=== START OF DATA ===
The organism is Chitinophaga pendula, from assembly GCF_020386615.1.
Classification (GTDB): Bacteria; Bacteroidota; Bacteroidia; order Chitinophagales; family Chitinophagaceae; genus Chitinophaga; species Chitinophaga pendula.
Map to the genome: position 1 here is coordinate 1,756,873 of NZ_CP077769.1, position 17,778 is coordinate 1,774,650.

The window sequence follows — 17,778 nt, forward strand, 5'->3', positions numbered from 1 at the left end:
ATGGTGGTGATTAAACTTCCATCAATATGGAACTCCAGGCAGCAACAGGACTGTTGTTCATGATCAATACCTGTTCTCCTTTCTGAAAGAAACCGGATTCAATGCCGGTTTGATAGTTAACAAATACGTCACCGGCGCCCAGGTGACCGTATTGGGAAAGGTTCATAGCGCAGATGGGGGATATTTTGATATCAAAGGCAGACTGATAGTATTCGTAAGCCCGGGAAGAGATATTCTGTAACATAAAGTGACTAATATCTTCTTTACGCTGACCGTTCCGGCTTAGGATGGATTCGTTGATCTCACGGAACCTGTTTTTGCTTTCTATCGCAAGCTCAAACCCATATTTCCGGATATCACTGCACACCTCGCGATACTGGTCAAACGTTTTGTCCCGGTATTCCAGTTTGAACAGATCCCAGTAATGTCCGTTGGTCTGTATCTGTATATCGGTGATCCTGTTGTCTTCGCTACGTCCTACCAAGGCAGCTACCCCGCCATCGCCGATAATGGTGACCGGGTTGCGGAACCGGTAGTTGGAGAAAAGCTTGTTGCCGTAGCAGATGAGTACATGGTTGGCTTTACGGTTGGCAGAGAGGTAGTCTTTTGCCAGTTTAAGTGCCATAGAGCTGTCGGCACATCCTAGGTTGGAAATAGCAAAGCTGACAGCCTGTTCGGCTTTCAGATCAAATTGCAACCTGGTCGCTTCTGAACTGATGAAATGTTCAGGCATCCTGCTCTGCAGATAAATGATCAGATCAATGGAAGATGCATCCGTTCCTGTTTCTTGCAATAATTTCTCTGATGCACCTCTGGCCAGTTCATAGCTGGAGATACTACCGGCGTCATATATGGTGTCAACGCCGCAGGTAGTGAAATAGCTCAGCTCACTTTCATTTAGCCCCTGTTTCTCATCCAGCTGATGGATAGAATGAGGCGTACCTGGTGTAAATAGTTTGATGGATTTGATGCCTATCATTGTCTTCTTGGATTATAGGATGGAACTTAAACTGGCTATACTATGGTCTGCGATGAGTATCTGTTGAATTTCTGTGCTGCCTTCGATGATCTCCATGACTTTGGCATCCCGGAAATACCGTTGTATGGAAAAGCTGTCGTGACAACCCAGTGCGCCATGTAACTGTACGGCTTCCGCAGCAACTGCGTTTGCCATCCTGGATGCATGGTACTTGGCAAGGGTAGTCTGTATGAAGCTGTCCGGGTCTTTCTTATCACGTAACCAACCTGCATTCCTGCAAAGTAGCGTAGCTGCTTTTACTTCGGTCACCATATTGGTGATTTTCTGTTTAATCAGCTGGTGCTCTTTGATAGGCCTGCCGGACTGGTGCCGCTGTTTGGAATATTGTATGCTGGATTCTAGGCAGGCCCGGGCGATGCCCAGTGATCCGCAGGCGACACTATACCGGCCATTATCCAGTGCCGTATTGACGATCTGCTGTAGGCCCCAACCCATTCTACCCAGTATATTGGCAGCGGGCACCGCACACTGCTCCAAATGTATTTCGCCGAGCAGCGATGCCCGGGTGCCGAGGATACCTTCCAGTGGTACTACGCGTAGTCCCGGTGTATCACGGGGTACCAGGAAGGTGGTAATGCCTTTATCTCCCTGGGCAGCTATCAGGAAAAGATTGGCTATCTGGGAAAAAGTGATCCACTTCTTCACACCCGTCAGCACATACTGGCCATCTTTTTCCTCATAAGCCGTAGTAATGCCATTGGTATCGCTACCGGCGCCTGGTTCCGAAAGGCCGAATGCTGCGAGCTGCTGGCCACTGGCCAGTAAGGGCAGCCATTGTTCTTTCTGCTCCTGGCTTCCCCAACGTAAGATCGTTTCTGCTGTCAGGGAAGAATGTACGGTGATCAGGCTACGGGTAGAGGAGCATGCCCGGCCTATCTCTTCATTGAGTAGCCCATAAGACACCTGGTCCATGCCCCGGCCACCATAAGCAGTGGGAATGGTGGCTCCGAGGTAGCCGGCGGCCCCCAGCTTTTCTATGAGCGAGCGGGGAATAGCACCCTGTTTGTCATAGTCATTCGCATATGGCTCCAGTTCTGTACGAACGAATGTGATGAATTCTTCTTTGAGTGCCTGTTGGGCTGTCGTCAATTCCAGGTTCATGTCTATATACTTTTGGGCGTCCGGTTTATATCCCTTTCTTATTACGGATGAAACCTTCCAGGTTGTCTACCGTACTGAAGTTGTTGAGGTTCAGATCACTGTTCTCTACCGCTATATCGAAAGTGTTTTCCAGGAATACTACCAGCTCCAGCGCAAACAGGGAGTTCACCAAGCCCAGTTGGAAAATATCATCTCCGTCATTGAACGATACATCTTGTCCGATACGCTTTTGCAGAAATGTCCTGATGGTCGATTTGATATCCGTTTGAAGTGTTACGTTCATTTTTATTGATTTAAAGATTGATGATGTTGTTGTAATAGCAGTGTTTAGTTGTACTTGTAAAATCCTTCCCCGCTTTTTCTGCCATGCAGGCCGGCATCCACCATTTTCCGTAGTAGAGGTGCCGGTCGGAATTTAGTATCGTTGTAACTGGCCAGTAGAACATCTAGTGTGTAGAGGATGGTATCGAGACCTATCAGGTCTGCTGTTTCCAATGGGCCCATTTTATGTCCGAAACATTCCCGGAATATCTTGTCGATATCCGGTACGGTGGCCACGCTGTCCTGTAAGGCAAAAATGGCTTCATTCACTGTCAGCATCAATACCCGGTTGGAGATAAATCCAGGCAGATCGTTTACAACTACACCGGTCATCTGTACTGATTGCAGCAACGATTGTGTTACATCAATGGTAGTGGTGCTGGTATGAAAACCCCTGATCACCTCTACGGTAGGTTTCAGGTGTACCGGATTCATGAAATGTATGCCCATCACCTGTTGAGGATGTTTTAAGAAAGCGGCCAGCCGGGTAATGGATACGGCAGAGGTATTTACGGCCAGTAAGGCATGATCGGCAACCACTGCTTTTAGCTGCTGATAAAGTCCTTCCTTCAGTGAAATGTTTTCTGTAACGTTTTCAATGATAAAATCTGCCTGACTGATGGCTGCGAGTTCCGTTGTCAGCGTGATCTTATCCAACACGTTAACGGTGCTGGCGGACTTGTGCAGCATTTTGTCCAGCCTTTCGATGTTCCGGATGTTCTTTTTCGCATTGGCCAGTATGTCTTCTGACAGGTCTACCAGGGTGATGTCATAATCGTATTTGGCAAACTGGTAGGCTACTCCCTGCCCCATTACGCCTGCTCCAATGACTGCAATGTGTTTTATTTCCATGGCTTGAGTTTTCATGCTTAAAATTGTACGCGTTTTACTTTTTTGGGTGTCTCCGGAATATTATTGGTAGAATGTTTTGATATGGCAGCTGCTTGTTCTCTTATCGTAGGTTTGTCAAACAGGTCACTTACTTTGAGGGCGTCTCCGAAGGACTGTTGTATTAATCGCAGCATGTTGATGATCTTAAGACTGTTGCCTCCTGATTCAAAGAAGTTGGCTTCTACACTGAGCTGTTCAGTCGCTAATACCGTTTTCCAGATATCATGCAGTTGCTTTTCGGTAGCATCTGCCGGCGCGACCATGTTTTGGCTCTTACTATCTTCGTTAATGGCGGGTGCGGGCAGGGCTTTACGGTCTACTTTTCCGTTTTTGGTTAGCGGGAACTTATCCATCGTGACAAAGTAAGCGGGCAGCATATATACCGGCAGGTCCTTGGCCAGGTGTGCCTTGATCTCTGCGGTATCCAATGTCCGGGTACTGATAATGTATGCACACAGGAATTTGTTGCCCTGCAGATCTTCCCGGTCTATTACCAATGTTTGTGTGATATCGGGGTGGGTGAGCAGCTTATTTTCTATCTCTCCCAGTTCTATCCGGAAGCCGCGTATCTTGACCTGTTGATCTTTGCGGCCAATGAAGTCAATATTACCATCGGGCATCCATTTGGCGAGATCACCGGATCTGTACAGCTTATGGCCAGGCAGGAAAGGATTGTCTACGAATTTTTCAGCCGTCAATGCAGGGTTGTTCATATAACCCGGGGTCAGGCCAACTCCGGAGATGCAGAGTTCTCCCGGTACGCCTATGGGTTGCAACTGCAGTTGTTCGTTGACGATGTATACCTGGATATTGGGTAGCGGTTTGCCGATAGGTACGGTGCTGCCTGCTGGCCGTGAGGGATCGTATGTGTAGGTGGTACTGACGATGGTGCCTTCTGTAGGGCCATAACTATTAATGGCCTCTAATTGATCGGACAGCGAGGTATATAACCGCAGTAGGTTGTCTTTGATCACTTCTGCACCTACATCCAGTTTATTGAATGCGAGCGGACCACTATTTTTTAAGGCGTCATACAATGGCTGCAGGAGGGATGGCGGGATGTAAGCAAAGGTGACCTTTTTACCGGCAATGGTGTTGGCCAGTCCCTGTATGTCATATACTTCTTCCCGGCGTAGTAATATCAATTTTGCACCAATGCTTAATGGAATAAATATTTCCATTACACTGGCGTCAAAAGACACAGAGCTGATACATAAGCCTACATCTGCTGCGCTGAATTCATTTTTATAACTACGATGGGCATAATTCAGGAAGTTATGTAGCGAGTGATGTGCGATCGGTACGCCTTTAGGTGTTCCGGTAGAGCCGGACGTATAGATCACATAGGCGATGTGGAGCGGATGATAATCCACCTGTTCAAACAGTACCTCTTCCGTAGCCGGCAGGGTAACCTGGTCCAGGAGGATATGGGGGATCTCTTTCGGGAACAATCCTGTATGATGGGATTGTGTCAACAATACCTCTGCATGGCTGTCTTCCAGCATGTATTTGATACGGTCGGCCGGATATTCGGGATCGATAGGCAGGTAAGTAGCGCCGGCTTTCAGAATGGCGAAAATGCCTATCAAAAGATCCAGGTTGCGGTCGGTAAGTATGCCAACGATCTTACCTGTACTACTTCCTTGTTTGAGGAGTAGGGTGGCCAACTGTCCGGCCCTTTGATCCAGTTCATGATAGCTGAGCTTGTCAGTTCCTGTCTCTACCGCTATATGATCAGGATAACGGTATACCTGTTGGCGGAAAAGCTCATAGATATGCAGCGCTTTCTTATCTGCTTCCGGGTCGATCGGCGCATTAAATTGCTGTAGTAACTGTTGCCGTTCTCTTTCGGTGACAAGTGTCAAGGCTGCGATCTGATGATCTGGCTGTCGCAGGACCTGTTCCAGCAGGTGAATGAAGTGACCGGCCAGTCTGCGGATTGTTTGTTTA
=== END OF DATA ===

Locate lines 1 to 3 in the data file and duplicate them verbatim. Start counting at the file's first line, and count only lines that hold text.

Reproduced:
The organism is Chitinophaga pendula, from assembly GCF_020386615.1.
Classification (GTDB): Bacteria; Bacteroidota; Bacteroidia; order Chitinophagales; family Chitinophagaceae; genus Chitinophaga; species Chitinophaga pendula.
Map to the genome: position 1 here is coordinate 1,756,873 of NZ_CP077769.1, position 17,778 is coordinate 1,774,650.